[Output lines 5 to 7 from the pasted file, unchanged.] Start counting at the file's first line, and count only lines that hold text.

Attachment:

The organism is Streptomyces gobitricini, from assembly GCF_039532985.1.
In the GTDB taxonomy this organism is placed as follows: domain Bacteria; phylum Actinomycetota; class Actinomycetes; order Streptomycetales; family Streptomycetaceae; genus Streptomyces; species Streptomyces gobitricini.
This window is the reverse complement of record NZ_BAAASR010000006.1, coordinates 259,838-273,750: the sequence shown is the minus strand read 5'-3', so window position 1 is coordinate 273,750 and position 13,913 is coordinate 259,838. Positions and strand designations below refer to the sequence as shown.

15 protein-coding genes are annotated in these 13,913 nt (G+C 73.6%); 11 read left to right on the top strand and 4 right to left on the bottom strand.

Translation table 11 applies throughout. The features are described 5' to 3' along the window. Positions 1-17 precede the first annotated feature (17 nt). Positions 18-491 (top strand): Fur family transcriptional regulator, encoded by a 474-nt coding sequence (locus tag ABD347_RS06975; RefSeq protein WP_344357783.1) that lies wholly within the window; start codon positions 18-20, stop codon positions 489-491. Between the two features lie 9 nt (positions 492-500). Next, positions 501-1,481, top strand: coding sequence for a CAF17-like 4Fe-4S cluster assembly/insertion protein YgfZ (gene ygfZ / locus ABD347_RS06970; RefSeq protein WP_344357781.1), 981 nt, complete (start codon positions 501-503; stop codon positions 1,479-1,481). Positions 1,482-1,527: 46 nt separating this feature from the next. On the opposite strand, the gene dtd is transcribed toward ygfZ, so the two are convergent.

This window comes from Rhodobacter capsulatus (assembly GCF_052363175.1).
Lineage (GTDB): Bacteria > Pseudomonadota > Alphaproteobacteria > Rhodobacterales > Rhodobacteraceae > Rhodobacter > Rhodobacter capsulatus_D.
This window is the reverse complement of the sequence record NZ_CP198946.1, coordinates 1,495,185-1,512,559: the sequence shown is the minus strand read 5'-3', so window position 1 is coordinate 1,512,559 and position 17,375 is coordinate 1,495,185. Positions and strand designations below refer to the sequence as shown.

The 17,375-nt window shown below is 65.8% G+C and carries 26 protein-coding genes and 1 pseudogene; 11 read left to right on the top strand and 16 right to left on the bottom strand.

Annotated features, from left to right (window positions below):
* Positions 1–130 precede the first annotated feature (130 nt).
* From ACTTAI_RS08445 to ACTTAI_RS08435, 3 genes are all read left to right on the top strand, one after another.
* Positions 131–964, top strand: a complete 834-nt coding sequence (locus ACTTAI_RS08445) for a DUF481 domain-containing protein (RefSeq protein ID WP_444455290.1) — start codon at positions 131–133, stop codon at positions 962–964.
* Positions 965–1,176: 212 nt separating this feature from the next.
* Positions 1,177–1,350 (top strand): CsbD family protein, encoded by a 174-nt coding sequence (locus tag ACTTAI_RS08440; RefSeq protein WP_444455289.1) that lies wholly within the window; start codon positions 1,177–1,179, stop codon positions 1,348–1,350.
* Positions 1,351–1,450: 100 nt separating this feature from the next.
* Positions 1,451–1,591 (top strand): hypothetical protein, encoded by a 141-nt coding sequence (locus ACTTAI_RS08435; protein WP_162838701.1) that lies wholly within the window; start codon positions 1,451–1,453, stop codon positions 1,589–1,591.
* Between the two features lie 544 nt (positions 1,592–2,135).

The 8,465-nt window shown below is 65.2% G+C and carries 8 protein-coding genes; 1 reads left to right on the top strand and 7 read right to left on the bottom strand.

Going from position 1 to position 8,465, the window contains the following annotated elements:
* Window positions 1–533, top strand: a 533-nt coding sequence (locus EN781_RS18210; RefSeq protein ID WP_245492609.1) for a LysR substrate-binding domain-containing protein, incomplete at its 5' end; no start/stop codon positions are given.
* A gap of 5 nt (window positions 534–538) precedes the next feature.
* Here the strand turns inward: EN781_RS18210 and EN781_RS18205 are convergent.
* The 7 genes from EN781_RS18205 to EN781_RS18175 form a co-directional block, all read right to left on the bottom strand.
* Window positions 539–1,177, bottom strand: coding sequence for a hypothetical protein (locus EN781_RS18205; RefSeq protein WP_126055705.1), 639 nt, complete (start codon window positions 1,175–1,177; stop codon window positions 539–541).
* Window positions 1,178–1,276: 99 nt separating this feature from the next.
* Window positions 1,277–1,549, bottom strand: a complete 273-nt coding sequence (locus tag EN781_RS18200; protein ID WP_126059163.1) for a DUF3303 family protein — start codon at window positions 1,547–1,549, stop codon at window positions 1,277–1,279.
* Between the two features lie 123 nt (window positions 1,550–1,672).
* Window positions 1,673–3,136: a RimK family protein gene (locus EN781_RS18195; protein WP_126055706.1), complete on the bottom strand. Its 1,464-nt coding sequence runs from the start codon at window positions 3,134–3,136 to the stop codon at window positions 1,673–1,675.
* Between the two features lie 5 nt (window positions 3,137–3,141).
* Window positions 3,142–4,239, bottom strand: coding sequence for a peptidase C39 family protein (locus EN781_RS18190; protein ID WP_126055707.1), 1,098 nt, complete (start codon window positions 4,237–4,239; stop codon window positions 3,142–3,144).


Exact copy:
Translation table 11 applies throughout. The features are described 5' to 3' along the window. Positions 1-17 precede the first annotated feature (17 nt). Positions 18-491 (top strand): Fur family transcriptional regulator, encoded by a 474-nt coding sequence (locus tag ABD347_RS06975; RefSeq protein WP_344357783.1) that lies wholly within the window; start codon positions 18-20, stop codon positions 489-491. Between the two features lie 9 nt (positions 492-500). Next, positions 501-1,481, top strand: coding sequence for a CAF17-like 4Fe-4S cluster assembly/insertion protein YgfZ (gene ygfZ / locus ABD347_RS06970; RefSeq protein WP_344357781.1), 981 nt, complete (start codon positions 501-503; stop codon positions 1,479-1,481). Positions 1,482-1,527: 46 nt separating this feature from the next. On the opposite strand, the gene dtd is transcribed toward ygfZ, so the two are convergent.

This window comes from Rhodobacter capsulatus (assembly GCF_052363175.1).
Lineage (GTDB): Bacteria > Pseudomonadota > Alphaproteobacteria > Rhodobacterales > Rhodobacteraceae > Rhodobacter > Rhodobacter capsulatus_D.